Watchdogs threaten British banger over BSE

by SEAN POULTER, Daily Mail

Some of the best-loved varieties of British banger are in danger of being banned, it emerged yesterday.

In a move that has enraged butchers and manufacturers, food watchdogs are threatening to outlaw sausages with skins made from sheep intestines.

Advisors at the Food Standards Agency claim there is a theoretical risk that BSE has passed to sheep, even though there is no evidence that it exists in the national flock.

They have recommended a suspension of the sale of sheep intestine sausages, which equates to 15 per cent of the UK market and sales worth £80million a year.

The move threatens to destroy a recent resurgence in the popularity of sausages, particularly traditional varieties and new designer versions including fruits and herbs.

Sausage-makers immediately condemned the proposal as an overreaction, likening it to the ill-fated decision to ban the sale of beef on the bone, which the Government was forced to drop.

Sheep intestines are used to make an estimated 25,000 tonnes of sausages a year, equivalent to tens of millions of individual sausages.

They are most commonly used in the production of chipolatas, because of their thin skin and narrow diameter. But they are also used to make larger varieties with lamb, pork and beef fillings.

The FSA advice came from a committee comprising figures from the world of science, farming, the food industry and consumer groups.

It is known that sheep were given the same feed which caused mad cow disease in cattle. It has also been shown in the laboratory that sheep can become infected. But it has never been shown that BSE exists in the sheep in the country's fields, although testing to date has been minimal.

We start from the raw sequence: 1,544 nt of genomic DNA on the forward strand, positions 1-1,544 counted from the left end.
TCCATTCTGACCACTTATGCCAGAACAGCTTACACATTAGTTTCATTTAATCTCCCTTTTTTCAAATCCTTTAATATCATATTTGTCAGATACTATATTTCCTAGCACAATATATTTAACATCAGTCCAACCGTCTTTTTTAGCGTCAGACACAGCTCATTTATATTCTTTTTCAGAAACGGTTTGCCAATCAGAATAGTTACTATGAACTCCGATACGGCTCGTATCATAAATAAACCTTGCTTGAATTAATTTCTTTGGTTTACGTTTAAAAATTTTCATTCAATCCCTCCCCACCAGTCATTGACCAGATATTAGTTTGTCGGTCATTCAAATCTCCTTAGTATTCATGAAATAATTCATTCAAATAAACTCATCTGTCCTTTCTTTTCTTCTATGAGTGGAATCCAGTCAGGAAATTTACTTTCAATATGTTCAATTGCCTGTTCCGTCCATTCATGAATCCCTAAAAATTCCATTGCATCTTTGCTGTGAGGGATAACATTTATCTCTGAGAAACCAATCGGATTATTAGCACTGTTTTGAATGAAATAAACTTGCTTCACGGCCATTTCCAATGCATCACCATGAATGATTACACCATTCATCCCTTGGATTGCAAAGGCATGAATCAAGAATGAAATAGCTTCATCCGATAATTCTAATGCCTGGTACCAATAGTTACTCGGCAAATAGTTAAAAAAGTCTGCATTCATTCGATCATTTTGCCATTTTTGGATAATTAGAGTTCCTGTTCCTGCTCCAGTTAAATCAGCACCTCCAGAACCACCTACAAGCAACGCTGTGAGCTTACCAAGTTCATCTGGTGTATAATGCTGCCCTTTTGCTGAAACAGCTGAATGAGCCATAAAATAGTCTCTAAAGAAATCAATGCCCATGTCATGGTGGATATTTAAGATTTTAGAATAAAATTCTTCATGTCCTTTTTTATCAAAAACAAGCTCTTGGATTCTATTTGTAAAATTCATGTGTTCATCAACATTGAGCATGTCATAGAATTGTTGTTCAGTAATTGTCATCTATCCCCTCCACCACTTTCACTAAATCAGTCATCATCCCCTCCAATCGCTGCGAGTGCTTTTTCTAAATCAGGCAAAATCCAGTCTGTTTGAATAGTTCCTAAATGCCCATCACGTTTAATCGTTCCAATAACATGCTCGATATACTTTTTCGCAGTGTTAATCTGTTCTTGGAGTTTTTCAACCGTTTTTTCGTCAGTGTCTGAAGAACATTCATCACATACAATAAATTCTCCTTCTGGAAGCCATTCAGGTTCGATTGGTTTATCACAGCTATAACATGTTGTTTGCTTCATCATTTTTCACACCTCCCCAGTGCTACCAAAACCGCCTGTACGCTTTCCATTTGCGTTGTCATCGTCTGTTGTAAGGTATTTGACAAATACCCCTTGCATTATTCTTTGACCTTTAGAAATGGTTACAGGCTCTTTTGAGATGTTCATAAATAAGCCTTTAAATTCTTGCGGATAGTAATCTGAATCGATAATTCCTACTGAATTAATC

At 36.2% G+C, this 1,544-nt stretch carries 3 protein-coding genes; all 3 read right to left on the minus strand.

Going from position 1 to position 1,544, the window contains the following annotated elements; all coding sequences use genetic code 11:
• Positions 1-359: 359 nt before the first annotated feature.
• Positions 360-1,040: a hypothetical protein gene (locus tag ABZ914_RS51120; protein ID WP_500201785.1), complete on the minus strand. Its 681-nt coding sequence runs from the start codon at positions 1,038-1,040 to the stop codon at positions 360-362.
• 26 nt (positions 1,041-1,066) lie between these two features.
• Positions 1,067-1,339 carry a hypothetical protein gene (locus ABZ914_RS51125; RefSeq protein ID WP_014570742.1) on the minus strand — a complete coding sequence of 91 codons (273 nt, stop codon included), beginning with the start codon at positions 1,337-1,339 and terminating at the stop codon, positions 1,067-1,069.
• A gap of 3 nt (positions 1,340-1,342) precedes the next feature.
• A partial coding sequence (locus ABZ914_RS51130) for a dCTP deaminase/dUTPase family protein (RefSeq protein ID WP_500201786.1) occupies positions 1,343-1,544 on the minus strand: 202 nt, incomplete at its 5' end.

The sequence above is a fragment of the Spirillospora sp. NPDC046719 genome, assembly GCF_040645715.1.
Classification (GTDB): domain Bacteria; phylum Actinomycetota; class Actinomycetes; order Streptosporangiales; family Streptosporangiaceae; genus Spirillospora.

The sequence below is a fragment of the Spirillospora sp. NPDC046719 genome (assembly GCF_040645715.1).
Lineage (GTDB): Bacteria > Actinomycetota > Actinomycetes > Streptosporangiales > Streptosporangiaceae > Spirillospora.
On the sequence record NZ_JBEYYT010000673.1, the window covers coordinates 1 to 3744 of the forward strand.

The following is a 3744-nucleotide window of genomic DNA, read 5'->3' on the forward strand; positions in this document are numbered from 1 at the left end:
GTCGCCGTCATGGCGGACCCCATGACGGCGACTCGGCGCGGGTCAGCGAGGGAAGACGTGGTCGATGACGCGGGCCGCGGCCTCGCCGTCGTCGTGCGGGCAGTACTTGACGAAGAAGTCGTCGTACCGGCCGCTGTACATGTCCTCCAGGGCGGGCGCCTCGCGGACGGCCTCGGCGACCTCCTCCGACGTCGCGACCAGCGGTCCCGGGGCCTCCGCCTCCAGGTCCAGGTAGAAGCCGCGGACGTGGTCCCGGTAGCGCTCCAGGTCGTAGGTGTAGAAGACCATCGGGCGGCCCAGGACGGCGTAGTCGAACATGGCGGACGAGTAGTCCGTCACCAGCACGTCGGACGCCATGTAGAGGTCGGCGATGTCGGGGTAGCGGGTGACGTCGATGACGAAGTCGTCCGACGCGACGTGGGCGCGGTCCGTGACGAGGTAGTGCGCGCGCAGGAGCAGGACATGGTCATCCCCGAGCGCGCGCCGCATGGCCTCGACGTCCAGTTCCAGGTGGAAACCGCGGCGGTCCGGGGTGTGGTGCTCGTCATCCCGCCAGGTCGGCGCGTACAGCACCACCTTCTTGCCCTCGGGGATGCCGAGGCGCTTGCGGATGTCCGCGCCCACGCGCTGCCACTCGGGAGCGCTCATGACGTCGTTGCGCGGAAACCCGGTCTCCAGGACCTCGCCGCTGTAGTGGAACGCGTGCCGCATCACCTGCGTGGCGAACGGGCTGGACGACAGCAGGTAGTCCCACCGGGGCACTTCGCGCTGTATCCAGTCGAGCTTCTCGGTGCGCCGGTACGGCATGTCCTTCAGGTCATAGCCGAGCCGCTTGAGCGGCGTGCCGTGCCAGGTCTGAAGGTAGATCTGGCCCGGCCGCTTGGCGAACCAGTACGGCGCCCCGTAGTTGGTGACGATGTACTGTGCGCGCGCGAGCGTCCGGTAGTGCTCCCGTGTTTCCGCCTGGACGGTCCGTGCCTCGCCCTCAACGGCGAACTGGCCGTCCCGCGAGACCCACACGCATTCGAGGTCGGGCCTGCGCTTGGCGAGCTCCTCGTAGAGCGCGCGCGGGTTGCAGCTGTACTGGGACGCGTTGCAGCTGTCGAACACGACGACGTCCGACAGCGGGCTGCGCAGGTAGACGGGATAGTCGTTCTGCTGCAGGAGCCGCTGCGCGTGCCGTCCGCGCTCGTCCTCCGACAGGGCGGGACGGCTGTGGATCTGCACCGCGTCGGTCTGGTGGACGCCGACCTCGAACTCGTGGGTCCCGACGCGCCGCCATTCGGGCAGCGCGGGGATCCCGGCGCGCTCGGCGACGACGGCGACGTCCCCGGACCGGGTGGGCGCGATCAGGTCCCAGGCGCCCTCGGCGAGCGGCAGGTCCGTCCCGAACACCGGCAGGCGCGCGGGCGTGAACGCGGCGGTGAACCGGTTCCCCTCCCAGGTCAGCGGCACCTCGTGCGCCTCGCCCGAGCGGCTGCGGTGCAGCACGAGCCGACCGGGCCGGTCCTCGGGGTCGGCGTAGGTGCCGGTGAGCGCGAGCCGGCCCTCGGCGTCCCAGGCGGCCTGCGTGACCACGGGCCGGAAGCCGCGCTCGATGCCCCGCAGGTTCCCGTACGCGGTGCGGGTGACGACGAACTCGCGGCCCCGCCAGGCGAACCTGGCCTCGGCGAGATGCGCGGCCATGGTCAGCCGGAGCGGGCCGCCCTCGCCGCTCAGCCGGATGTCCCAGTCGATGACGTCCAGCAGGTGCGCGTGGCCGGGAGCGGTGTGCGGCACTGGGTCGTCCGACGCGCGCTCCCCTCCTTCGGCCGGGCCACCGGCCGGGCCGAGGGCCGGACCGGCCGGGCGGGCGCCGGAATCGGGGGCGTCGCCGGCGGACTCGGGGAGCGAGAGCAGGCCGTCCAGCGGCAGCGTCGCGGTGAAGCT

FSA chairman Sir John Krebs, who sat on the committee, said: 'BSE and sheep remains an extraordinarily difficult challenge because of the gaps in scientific knowledge.

'The risk could be zero, but at the other end of the scale the risk could be substantial.'

The final decision on whether to pursue a ban will be taken by the FSA board in June, which would in turn recommend the EU to implement it throughout Europe. Bill O'Hagan, from Sussex, who has run a sausage business for 14 years, said: 'I really cannot see that there is any need to panic in this way.

'The sausages are heated to extremely high temperatures in the frying pan or under the grill. There is absolutely no cause for concern.'

He vowed to fight any attempt to make him switch to the man-made alternative to intestines - a plasticlike coating created from collagen removed from the hide of cows.

'To my mind, these are far more horrific than natural skin,' he said. 'They are made with all sorts of artificial chemicals.'

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